They range from development charities concerned about the effect of tough fiscal and monetary policies on the poor to high-powered economists such as Jeffrey Sachs of Harvard University. He has argued that conventional austerity measures are out of place in responding to the financial crisis. Rather, he has claimed in some fierce attacks on the Fund, the right medicine to cure what he diagnoses as a self-fulfilling investor panic is increased liquidity in the banking system, not tighter monetary and fiscal policy.
Behind the volley of criticisms lies a common conventional wisdom. This says that even if austerity policies eventually do make things better, first of all they make things worse, and possibly catastrophically worse. The IMF is seen by its opponents as an old-fashioned leech doctor, sucking economies dry by imposing a recession which exacerbates poverty and political conflict. This, in turn, risks undermining any eventual economic stabilisation. Rather than a no-gain-without-pain cure, it is a pain-means-no-gain one.
Like most accepted truths, there is very little evidence for this view, however. Counter-intuitive as this may seem when Indonesia looks to be on the verge of appalling political violence, some episodes of IMF austerity in developing countries have been followed by economic expansion and many have not been particularly recessionary (because better policies have reduced long-term real interest rates). Besides, the pop wisdom makes no attempt to allow for the counter-factual possibility that the economy would have been in worse shape without the imposed monetary and fiscal policies.
What the debate boils down to is the question of who bears the responsibility for economic outcomes. Is it the insiders, the local politicians who have been setting policies for years? Or the outsiders, whether the fickle and instable "speculators" who triggered the crisis or the IMF trying to resolve it? A recent strand of academic research has been trying to answer that question.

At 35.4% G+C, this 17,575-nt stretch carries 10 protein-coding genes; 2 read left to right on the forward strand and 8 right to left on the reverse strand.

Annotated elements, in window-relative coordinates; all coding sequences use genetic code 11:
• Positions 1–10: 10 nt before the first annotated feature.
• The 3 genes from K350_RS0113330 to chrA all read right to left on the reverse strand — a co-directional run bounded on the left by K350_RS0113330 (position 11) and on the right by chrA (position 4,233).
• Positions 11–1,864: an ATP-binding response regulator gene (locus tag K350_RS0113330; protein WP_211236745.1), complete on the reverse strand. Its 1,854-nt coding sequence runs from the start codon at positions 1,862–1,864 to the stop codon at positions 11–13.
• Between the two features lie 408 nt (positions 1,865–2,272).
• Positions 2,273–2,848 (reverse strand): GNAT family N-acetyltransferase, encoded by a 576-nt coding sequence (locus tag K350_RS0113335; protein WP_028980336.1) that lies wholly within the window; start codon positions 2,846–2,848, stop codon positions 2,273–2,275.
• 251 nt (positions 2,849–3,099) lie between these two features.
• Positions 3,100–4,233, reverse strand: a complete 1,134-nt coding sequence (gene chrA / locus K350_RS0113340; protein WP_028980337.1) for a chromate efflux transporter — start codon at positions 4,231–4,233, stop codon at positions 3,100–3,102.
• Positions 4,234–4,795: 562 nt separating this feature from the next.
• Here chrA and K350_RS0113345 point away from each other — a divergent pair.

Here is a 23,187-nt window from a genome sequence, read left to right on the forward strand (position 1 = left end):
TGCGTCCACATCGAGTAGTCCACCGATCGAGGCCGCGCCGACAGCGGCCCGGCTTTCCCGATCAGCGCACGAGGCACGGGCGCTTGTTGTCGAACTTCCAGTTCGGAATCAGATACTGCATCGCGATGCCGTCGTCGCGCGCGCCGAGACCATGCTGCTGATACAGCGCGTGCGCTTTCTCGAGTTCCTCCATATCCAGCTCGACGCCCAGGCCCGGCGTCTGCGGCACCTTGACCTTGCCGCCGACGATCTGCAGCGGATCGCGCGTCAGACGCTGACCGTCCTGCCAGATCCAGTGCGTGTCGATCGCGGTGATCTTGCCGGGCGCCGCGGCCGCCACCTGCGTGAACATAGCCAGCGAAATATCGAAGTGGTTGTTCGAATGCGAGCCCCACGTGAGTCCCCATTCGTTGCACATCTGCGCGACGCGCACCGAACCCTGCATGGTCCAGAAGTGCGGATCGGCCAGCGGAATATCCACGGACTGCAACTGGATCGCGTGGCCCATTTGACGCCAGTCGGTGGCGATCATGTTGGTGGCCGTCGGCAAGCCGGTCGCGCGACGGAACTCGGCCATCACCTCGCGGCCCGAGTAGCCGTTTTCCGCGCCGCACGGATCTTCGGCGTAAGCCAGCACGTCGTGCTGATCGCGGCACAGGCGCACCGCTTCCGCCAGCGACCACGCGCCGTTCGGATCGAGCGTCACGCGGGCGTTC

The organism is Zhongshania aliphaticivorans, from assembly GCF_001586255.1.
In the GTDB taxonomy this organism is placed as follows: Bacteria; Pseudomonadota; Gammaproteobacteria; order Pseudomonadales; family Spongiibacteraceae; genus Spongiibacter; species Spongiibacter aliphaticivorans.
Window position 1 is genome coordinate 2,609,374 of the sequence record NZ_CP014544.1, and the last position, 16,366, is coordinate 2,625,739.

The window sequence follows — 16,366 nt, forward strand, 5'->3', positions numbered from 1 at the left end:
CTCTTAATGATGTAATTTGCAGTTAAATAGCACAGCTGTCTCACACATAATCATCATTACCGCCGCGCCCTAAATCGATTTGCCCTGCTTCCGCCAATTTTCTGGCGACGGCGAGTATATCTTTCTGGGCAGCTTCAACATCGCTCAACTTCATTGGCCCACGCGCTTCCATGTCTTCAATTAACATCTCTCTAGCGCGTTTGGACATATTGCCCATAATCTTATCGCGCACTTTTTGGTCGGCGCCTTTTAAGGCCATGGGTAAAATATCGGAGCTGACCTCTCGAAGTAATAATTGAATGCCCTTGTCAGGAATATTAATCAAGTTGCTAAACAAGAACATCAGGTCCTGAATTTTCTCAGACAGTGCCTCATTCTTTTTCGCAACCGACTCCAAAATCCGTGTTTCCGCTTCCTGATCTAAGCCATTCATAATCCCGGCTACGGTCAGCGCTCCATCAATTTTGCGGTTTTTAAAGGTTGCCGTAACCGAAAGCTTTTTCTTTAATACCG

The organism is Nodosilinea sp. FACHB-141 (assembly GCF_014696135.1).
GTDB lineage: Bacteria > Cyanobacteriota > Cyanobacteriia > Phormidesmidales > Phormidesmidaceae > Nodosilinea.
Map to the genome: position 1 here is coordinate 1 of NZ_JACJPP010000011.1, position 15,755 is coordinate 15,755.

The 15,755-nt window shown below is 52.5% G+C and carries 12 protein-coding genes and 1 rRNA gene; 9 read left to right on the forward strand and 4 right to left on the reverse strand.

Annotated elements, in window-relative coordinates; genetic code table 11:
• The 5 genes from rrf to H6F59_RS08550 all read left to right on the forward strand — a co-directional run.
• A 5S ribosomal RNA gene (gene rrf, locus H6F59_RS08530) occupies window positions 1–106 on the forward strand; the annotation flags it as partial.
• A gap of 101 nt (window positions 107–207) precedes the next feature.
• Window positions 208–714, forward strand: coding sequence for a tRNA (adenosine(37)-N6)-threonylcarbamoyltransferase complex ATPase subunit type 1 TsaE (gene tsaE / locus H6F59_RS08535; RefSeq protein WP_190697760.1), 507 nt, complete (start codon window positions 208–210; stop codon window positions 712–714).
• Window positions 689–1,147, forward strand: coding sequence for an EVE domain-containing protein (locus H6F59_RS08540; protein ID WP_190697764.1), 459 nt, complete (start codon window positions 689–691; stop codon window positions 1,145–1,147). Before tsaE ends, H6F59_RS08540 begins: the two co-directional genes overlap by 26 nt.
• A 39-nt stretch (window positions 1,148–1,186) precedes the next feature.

One clue lies in an observation by Amartya Sen, the revered development economist, that famines never occur in democracies. This has been followed up by Dani Rodrik, a researcher at Harvard University's Kennedy School of Government, with two sets of findings*. One is that wages are higher in democracies. Controlling for obvious explanations for disparate wage levels, mainly differing levels of productivity, an improvement in democracy - measured by an index based on civil liberties and political rights - can raise wages by 20-40 per cent above the level pure economic indicators would predict. If Mexicans enjoyed the same political liberties as Americans, their wages would rise by 30 per cent, Professor Rodrik predicts.
The other result is that countries with less social conflict and stronger political institutions cope better with external shocks. The mid-1970s oil crisis slowed growth far more in those countries which suffered from high income inequality, ethnic tensions, corrupt bureaucracies and inadequate social insurance for the very poor. Differences in investment and government economic policies have very little extra power to explain differences in growth rates once the social and political factors have been included.